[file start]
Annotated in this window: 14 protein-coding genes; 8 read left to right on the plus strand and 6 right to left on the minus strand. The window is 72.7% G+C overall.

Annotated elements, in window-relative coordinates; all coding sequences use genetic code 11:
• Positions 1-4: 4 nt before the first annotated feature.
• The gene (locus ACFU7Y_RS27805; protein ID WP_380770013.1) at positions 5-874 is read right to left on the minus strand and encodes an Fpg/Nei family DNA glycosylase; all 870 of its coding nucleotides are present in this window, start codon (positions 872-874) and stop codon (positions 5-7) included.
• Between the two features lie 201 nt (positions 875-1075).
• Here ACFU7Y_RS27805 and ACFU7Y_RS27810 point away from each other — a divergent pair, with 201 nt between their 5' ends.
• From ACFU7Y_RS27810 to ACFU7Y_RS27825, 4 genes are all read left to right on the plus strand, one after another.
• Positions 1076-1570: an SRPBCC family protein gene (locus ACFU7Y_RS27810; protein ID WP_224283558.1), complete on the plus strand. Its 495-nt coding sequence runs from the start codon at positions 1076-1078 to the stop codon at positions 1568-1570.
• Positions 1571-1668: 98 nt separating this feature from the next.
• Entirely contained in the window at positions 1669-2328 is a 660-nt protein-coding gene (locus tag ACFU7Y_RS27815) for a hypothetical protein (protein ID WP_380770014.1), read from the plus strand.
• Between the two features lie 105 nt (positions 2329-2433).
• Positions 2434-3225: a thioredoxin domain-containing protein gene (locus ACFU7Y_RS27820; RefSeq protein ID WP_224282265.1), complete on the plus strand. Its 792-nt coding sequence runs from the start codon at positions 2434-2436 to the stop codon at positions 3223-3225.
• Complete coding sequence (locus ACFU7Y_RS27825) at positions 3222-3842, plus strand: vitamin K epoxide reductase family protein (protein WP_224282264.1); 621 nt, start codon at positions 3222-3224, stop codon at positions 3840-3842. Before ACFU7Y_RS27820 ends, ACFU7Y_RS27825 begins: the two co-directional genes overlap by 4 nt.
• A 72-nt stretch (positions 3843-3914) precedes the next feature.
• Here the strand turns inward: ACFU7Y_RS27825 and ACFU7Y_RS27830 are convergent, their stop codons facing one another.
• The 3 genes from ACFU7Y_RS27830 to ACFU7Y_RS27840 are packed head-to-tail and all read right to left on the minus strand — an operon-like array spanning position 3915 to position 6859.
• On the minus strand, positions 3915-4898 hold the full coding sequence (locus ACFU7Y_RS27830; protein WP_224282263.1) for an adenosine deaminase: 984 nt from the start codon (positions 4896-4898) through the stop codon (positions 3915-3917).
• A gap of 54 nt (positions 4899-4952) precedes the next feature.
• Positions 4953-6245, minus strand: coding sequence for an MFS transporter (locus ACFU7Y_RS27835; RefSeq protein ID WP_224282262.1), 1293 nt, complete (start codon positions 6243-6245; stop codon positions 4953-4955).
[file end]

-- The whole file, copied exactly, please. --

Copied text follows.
Annotated in this window: 14 protein-coding genes; 8 read left to right on the plus strand and 6 right to left on the minus strand. The window is 72.7% G+C overall.

Annotated elements, in window-relative coordinates; all coding sequences use genetic code 11:
• Positions 1-4: 4 nt before the first annotated feature.
• The gene (locus ACFU7Y_RS27805; protein ID WP_380770013.1) at positions 5-874 is read right to left on the minus strand and encodes an Fpg/Nei family DNA glycosylase; all 870 of its coding nucleotides are present in this window, start codon (positions 872-874) and stop codon (positions 5-7) included.
• Between the two features lie 201 nt (positions 875-1075).
• Here ACFU7Y_RS27805 and ACFU7Y_RS27810 point away from each other — a divergent pair, with 201 nt between their 5' ends.
• From ACFU7Y_RS27810 to ACFU7Y_RS27825, 4 genes are all read left to right on the plus strand, one after another.
• Positions 1076-1570: an SRPBCC family protein gene (locus ACFU7Y_RS27810; protein ID WP_224283558.1), complete on the plus strand. Its 495-nt coding sequence runs from the start codon at positions 1076-1078 to the stop codon at positions 1568-1570.
• Positions 1571-1668: 98 nt separating this feature from the next.
• Entirely contained in the window at positions 1669-2328 is a 660-nt protein-coding gene (locus tag ACFU7Y_RS27815) for a hypothetical protein (protein ID WP_380770014.1), read from the plus strand.
• Between the two features lie 105 nt (positions 2329-2433).
• Positions 2434-3225: a thioredoxin domain-containing protein gene (locus ACFU7Y_RS27820; RefSeq protein ID WP_224282265.1), complete on the plus strand. Its 792-nt coding sequence runs from the start codon at positions 2434-2436 to the stop codon at positions 3223-3225.
• Complete coding sequence (locus ACFU7Y_RS27825) at positions 3222-3842, plus strand: vitamin K epoxide reductase family protein (protein WP_224282264.1); 621 nt, start codon at positions 3222-3224, stop codon at positions 3840-3842. Before ACFU7Y_RS27820 ends, ACFU7Y_RS27825 begins: the two co-directional genes overlap by 4 nt.
• A 72-nt stretch (positions 3843-3914) precedes the next feature.
• Here the strand turns inward: ACFU7Y_RS27825 and ACFU7Y_RS27830 are convergent, their stop codons facing one another.
• The 3 genes from ACFU7Y_RS27830 to ACFU7Y_RS27840 are packed head-to-tail and all read right to left on the minus strand — an operon-like array spanning position 3915 to position 6859.
• On the minus strand, positions 3915-4898 hold the full coding sequence (locus ACFU7Y_RS27830; protein WP_224282263.1) for an adenosine deaminase: 984 nt from the start codon (positions 4896-4898) through the stop codon (positions 3915-3917).
• A gap of 54 nt (positions 4899-4952) precedes the next feature.
• Positions 4953-6245, minus strand: coding sequence for an MFS transporter (locus ACFU7Y_RS27835; RefSeq protein ID WP_224282262.1), 1293 nt, complete (start codon positions 6243-6245; stop codon positions 4953-4955).